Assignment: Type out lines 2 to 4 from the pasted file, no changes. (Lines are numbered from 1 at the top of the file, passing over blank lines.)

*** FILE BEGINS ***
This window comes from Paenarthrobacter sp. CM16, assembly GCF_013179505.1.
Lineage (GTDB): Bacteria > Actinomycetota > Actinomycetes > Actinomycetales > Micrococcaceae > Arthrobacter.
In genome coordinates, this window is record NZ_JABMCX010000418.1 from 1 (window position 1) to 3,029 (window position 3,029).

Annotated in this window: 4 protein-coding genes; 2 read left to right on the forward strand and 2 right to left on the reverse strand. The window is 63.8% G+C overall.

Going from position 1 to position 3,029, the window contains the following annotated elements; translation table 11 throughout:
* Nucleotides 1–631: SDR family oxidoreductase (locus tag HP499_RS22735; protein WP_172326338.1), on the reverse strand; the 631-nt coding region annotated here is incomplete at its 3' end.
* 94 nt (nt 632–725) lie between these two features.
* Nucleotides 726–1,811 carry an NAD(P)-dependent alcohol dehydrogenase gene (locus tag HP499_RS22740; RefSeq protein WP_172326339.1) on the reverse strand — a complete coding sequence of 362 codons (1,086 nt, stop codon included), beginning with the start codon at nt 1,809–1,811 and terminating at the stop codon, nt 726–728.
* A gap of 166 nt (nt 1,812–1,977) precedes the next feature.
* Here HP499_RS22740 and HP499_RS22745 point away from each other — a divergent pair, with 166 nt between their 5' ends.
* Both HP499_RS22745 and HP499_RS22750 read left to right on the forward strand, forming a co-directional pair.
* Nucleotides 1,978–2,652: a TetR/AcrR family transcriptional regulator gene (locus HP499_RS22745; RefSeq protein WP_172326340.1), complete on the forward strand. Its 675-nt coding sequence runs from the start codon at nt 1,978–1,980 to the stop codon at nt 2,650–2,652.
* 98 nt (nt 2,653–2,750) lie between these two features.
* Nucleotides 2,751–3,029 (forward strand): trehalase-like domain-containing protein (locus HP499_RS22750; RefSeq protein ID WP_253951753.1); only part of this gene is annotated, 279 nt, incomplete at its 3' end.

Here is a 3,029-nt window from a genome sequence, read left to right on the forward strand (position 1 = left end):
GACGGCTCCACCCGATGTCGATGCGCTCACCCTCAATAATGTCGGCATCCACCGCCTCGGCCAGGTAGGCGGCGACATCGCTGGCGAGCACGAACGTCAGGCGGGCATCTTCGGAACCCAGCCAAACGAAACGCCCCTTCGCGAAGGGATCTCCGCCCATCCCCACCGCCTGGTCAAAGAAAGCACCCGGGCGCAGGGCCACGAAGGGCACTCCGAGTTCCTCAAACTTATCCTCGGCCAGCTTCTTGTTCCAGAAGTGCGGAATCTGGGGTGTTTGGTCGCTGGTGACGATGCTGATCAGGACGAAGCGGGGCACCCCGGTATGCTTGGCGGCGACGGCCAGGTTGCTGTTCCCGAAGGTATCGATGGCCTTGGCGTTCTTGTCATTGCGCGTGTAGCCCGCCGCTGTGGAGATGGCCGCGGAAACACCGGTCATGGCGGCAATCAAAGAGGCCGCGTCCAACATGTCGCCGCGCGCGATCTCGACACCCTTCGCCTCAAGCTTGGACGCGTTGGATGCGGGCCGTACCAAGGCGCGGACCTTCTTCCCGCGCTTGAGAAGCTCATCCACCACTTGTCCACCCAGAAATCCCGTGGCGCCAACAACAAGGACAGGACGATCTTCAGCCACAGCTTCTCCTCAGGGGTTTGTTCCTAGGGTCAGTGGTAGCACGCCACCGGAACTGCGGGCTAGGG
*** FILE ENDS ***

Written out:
Lineage (GTDB): Bacteria > Actinomycetota > Actinomycetes > Actinomycetales > Micrococcaceae > Arthrobacter.
In genome coordinates, this window is record NZ_JABMCX010000418.1 from 1 (window position 1) to 3,029 (window position 3,029).

Annotated in this window: 4 protein-coding genes; 2 read left to right on the forward strand and 2 right to left on the reverse strand. The window is 63.8% G+C overall.